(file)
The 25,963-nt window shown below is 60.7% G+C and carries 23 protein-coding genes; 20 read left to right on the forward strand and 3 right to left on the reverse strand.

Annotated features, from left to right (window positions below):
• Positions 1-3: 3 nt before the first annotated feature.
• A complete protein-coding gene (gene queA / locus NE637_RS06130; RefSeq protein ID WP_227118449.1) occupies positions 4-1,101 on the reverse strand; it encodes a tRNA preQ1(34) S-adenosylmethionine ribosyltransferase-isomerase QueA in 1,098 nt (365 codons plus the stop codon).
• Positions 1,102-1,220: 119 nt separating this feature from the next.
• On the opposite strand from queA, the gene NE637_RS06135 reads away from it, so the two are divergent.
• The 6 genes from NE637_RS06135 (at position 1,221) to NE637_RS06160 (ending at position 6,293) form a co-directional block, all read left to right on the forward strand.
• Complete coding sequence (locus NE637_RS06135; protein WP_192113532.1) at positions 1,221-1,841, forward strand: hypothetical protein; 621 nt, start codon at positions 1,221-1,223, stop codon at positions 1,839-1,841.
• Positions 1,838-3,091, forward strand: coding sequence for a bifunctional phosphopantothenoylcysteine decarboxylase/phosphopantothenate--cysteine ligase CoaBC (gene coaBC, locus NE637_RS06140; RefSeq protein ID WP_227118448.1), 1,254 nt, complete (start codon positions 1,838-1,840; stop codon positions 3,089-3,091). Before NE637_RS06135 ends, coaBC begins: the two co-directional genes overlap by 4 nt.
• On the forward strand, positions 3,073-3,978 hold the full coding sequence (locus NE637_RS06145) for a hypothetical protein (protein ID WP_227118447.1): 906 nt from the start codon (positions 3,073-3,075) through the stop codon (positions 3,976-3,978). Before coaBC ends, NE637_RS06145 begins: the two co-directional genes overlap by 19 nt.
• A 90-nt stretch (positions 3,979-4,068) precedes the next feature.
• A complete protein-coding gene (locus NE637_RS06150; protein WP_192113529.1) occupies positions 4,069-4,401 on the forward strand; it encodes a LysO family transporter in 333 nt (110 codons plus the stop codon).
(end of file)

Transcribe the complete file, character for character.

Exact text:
The 25,963-nt window shown below is 60.7% G+C and carries 23 protein-coding genes; 20 read left to right on the forward strand and 3 right to left on the reverse strand.

Annotated features, from left to right (window positions below):
• Positions 1-3: 3 nt before the first annotated feature.
• A complete protein-coding gene (gene queA / locus NE637_RS06130; RefSeq protein ID WP_227118449.1) occupies positions 4-1,101 on the reverse strand; it encodes a tRNA preQ1(34) S-adenosylmethionine ribosyltransferase-isomerase QueA in 1,098 nt (365 codons plus the stop codon).
• Positions 1,102-1,220: 119 nt separating this feature from the next.
• On the opposite strand from queA, the gene NE637_RS06135 reads away from it, so the two are divergent.
• The 6 genes from NE637_RS06135 (at position 1,221) to NE637_RS06160 (ending at position 6,293) form a co-directional block, all read left to right on the forward strand.
• Complete coding sequence (locus NE637_RS06135; protein WP_192113532.1) at positions 1,221-1,841, forward strand: hypothetical protein; 621 nt, start codon at positions 1,221-1,223, stop codon at positions 1,839-1,841.
• Positions 1,838-3,091, forward strand: coding sequence for a bifunctional phosphopantothenoylcysteine decarboxylase/phosphopantothenate--cysteine ligase CoaBC (gene coaBC, locus NE637_RS06140; RefSeq protein ID WP_227118448.1), 1,254 nt, complete (start codon positions 1,838-1,840; stop codon positions 3,089-3,091). Before NE637_RS06135 ends, coaBC begins: the two co-directional genes overlap by 4 nt.
• On the forward strand, positions 3,073-3,978 hold the full coding sequence (locus NE637_RS06145) for a hypothetical protein (protein ID WP_227118447.1): 906 nt from the start codon (positions 3,073-3,075) through the stop codon (positions 3,976-3,978). Before coaBC ends, NE637_RS06145 begins: the two co-directional genes overlap by 19 nt.
• A 90-nt stretch (positions 3,979-4,068) precedes the next feature.
• A complete protein-coding gene (locus NE637_RS06150; protein WP_192113529.1) occupies positions 4,069-4,401 on the forward strand; it encodes a LysO family transporter in 333 nt (110 codons plus the stop codon).